Biggest Wholly Owned British Car Manufacturer To Appoint Administrators
When you think of London, its Tower Bridge, Buckingham Palace, the majestic River Thames, but go outside of the sites and it’s the red double decker busses and black London taxi cabs that come to mind next. Well, it seems as if a bit of that picture is in problems, following an announcement by the main producer of these black taxi cabs is going out of business and is to appoint receivers.
Manganese Bronze Holdings Ltd are the people that make the famous and iconic black London Taxi Cab the TX4 and more than 100,000 of them have rolled off the production line in Coventry since 1948 and whilst maybe this is a damming indictment into the state of the British motor industry but until the announcement of their difficulties this week, Manganese Bronze were the largest wholly British owned car manufacturer in the UK producing around 2,700 vehicles a year.
Seems that securing funding going forward has been the difficulty for the company and they have announced that discussions with various parties to secure funding on acceptable terms to address the Group’s financial needs have proved unsuccessful. The Board has therefore concluded that the Group is no longer a going concern and has filed notice of intention to appoint administrators
On 12 October 2012, the cash strapped company announced a recall relating to the discovery of a steering box on around 400 vehicles and whilst by major manufacturer standards, this would hardly cause a raised eyebrow, the cost of the rectifying the issues causing the recall is going to cost money that Manganese Bronze can hardly afford. They are however, and in spite of the pending administration, making the steering box fault a priority and things will be put right.
Manganese Bronze Holdings Ltd is partly owned by Chinese car maker Geely Automobile Holdings Ltd who themselves manufacturer around 300,000 vehicles a year and a deal was done in December 2011 where Manganese was to act as the UK distributor for the Geely Auto UK franchise and it was hoped that it could be launched this year, with around 40 UK dealers and so quite what this means for Geely plans, no one is certain, although, if you were a gambling man, you’ve got to think that Geely needs a distributor in the UK and that the iconic black London cab has still got potential as a business going forward, so what does that suggest?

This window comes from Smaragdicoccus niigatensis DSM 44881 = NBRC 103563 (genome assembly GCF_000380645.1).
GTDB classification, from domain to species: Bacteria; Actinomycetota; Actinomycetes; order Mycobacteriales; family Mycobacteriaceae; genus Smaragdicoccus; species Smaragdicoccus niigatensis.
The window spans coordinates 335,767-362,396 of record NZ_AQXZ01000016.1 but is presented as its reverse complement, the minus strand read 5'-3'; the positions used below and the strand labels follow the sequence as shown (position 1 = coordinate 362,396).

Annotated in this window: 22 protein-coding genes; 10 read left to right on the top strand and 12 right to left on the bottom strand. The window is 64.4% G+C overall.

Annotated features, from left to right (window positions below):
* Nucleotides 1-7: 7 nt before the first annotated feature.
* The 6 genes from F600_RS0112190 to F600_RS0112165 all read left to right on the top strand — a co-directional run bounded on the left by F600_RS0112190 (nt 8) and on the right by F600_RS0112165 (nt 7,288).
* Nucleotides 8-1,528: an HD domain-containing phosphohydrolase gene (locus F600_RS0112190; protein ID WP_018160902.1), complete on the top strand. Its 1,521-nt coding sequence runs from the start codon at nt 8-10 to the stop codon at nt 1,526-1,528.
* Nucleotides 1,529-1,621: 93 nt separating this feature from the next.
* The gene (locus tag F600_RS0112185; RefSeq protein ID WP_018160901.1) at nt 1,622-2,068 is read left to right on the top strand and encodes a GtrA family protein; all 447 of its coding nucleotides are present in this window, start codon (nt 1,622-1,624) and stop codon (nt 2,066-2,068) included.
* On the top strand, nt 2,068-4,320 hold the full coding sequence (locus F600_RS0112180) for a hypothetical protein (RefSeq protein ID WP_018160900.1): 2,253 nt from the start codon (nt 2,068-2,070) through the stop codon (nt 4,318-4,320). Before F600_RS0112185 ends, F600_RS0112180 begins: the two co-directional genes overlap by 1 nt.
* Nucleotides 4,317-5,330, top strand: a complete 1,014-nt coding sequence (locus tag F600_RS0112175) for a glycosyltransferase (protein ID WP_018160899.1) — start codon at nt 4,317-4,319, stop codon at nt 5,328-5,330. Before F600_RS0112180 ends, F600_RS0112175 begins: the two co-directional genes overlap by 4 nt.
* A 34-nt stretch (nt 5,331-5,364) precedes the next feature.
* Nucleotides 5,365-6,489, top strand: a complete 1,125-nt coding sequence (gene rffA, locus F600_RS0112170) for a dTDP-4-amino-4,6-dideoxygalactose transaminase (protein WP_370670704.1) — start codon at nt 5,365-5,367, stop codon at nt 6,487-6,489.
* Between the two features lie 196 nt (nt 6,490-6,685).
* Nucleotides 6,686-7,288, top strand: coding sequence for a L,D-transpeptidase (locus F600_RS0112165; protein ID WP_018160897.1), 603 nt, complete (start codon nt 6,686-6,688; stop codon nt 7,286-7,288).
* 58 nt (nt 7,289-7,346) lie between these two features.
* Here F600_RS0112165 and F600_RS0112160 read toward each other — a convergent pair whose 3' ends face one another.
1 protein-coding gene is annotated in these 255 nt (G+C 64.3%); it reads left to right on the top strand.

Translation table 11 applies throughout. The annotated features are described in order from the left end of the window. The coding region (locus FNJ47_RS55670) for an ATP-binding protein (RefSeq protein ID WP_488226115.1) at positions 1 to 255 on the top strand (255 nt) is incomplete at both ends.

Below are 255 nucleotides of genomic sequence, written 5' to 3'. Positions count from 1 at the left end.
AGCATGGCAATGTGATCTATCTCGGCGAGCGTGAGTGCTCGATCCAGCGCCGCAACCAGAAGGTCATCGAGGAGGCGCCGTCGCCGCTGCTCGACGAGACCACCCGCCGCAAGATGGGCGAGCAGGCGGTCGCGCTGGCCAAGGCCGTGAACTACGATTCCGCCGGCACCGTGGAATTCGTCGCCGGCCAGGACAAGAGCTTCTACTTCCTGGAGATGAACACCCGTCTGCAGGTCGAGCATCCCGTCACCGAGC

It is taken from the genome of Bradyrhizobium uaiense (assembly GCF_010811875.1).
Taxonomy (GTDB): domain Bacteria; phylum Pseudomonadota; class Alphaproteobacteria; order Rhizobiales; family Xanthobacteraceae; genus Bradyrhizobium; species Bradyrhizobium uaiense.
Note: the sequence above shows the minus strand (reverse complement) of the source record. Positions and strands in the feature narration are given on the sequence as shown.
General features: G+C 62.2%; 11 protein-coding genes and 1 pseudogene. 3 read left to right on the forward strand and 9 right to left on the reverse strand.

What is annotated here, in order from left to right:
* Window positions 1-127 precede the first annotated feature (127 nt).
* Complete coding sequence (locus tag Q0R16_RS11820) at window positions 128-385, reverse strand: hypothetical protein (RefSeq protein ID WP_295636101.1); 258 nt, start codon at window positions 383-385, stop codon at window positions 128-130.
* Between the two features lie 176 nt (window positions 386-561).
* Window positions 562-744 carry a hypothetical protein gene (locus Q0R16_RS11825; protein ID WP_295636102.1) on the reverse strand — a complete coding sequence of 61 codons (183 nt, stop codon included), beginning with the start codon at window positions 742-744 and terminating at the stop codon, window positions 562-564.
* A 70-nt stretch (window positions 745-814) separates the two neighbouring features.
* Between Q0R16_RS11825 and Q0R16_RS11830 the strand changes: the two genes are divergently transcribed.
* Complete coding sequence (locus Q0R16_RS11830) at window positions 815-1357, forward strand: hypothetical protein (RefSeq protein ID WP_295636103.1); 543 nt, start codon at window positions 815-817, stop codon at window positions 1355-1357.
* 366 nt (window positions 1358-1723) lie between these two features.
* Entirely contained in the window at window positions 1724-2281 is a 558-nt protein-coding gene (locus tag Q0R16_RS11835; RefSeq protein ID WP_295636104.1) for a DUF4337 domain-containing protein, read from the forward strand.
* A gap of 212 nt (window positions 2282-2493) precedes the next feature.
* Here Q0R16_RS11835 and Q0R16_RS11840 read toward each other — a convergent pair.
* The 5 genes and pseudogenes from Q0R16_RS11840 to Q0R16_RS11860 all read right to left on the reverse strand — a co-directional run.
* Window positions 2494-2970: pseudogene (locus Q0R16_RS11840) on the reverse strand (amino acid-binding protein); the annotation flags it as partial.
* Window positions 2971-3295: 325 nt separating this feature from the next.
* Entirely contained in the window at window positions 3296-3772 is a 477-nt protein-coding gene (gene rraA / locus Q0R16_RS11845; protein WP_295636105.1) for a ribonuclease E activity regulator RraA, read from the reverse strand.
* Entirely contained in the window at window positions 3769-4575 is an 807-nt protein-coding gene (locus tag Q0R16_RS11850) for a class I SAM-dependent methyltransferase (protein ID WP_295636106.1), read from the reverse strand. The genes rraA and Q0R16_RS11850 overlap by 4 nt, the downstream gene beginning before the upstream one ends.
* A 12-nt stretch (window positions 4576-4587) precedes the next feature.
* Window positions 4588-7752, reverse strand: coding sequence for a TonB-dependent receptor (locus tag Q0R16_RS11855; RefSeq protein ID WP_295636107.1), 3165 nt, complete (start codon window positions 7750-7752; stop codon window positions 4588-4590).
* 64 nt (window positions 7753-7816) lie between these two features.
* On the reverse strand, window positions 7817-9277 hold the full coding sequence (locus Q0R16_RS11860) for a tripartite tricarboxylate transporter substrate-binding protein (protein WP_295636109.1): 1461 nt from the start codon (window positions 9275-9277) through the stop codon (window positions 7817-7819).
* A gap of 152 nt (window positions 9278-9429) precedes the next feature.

Before we depart, just a little bit about the present TX4.
The latest model is the TX4, launched in Oct 2006, which features a Euro IV-compliant VM Motori R 425 DOHC diesel engine. The TX4 retains the distinctive appearance and all the key safety and accessibility features of its predecessor, the TXII. The TX4 has an abundance of new features such as driver and passenger head restraints, anti-locking brakes, a new retro exterior and enhanced interior styling.
The TX4 is:
- Safe and secure for drivers and passengers
- Recognisable as a taxi
- Accessible for all passengers
- Durable and reliable
OK, we all know the vehicle and most of us have travelled in one and because they tend to go on forever, there are some pretty old ones around and whilst it’s a strong product with a world wide reputation, in other countries and cities like New York, the older style cabs they used are being replaced with today’s version of a TX4 is and that’s a purpose built cab, built for today, not an evolution of a 65 year old design.
New York, famous for its bright yellow Ford Crown Victoria taxi cabs with the black & white chequered stripes which for years have wallowed along in the shadow of the sky scrapers producing an iconic image of that amazing city are being replaced with all new Nissans! Based upon the NV200 vans and initially with eco-friendly diesel engines, then later with electric engines, these converted vans offer so much more in terms of usability and for example, they’ve got sliding rear doors, not ones you have to open into traffic like on the TX4.
In conclusion, its sad to see Manganese get into this trouble and you have to think that somehow they will be bailed out, but long term, unless they evolve to a much greater extent than they have in the last 50 years or so, they just aint gonna survive!